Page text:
Hiring

When hiring employees, negligent hiring practices can doom the process. Learn from your colleagues’ successes – and avoid their pitfalls.

Smart interview questions, well-written job descriptions, and sharp interviewing result in hiring employees that work out well, AND make you look good in the process.

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Are any of you like I used to be? Always available to listen, motivate, brainstorm and basically provide your friends, family and colleagues with whatever they needed to play an outstanding game while you watched from the sidelines? After years of watching everyone take my advice, execute the perfect play and score, I was left with two distinct thoughts. One, it stinks being on the bench, and two, if they can do it, so can I. And so can you!

The interview remains a hiring manager’s most effective tool for evaluating job candidates. Unfortunately, managers too often rely on a list of standard interview questions for which most applicants have canned responses. Here are five common questions to avoid, as well as suggestions for more productive queries that will help you make the correct hiring choice:

Question:  “In our company, employees never receive raises. We only get quarterly bonuses for meeting specific goals. Although the CEO says "we couldn't do it without you," he makes no effort to improve our salaries. This job provides valuable experience in a profession that I love, so I hate to think about leaving. I really enjoy my work, my co-workers and the relaxed environment. On the other hand, my pay is still very low after two years. Any advice?” — Worth More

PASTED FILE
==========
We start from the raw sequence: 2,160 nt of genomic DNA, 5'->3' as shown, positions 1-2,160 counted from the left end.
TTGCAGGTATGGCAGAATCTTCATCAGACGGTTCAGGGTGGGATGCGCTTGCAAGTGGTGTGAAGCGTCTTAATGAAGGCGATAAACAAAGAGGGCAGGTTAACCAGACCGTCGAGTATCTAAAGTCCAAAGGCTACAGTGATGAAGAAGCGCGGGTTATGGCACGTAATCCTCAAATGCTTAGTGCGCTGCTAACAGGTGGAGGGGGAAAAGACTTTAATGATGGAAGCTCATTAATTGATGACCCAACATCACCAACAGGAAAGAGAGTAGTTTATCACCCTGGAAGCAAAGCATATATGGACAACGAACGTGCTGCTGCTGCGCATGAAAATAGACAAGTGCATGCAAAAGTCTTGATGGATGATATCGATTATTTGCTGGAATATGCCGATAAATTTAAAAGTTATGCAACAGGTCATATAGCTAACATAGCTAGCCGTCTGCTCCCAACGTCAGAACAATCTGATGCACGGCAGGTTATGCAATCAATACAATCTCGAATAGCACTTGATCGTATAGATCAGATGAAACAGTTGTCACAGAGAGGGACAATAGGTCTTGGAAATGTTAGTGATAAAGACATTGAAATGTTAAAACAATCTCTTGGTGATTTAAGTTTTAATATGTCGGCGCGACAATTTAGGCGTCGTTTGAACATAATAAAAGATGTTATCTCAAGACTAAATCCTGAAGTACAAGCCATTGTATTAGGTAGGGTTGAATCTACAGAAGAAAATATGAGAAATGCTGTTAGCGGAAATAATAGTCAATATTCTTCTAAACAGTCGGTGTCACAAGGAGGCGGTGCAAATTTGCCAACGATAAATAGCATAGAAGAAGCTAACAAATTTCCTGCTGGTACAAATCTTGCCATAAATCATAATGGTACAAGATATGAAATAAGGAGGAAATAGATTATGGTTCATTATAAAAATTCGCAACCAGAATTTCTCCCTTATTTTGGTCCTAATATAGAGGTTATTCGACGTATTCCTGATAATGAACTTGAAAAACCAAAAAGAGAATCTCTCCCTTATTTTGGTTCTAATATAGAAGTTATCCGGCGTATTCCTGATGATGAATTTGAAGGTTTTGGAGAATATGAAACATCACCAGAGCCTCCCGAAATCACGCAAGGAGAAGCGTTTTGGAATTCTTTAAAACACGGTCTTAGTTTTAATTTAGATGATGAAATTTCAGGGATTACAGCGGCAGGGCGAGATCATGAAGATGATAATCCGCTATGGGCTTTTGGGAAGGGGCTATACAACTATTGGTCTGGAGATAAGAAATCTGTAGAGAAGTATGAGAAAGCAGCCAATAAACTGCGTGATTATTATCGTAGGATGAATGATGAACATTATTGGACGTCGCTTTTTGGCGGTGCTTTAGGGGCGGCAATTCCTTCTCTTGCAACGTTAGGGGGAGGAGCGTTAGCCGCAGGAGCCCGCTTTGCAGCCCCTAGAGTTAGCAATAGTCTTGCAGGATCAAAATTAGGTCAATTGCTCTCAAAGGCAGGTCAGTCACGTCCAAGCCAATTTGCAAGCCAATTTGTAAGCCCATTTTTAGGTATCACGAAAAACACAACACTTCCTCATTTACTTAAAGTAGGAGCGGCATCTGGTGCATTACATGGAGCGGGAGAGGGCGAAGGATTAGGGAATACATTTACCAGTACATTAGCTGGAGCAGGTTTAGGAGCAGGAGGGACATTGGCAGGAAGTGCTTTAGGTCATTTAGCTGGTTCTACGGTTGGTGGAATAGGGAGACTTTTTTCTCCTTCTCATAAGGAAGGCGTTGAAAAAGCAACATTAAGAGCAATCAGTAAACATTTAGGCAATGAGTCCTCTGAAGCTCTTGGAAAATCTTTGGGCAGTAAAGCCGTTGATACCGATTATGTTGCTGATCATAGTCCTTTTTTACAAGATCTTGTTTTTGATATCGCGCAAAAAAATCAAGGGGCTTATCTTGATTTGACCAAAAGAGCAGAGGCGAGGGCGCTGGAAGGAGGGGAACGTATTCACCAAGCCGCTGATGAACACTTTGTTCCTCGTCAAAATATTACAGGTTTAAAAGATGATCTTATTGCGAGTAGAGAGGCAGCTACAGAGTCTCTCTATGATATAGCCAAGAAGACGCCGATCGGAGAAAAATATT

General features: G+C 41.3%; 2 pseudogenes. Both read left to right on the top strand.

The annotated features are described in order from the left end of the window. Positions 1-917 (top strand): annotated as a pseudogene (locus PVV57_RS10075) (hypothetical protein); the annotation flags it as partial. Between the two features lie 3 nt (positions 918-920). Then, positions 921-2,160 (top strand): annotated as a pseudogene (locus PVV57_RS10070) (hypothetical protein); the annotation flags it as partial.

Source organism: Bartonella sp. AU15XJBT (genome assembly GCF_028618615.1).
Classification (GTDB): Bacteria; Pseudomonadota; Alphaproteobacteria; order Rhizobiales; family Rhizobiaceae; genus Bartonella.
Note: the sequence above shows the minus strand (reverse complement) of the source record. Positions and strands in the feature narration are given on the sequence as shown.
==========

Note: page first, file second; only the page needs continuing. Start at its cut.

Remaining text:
HR Law 101: Don’t overlook state laws, which may provide more protection for independent contractors. While the IRS is largely concerned with the issue of who collects and who pays taxes on earnings, states have different interests to protect. Thus, some states may prefer for some contractors to be considered employees under the IRS rule.

More than 400,000 U.S. citizens retire or separate from the military every year—and most of them look for jobs when they do. Companies such as Union Pacific Railroad, GE and Home Depot actively recruit veterans. Your organization could probably benefit from hiring military veterans. To attract them, align your recruiting and employee benefits with their needs.

If your employees travel on company business, use company cars or rent cars for business, make sure you have an auto-use policy that makes it clear that zany antics, such as one employee's 600-mile detour to Dixie, fall outside the scope of employment ...

As part of HR Professionals Week, our sister newsletter, The HR Specialist, is collecting tales of what can go wrong when candidates sit down opposite an HR professional or hiring manager. So far, we've heard stories about kittens, nail polish and the police. Share your story — from either side of the interview desk — at the HR Specialist Forum this week.

Join The HR Specialist in celebrating the first-ever “HR Professionals Week,” a five-day tribute to all that human resources pros do to make American workplaces more effective and American businesses more successful. From Monday, March 1 through Friday, March 5, we're offering a full week’s worth of free resources and activities available to all, including open-access podcasts and white papers on the critical issues shaping the HR profession.

Since 2007, the EEOC has been engaged in a major push to stamp out race-based discrimination in hiring. Known as E-RACE, the initiative’s goal is to “eliminate recruiting and hiring practices that lead to discrimination by limiting an employer’s applicant pool.” When targeting employers for enforcement action, the EEOC often zeroes in on four recruitment and screening practices:

HR professionals must make sure that supervisors hear this message loud and clear: Don’t make any assumptions about what a pregnant woman can or cannot do. Voicing such presumptions and taking action based on them virtually guarantees a pregnancy discrimination lawsuit.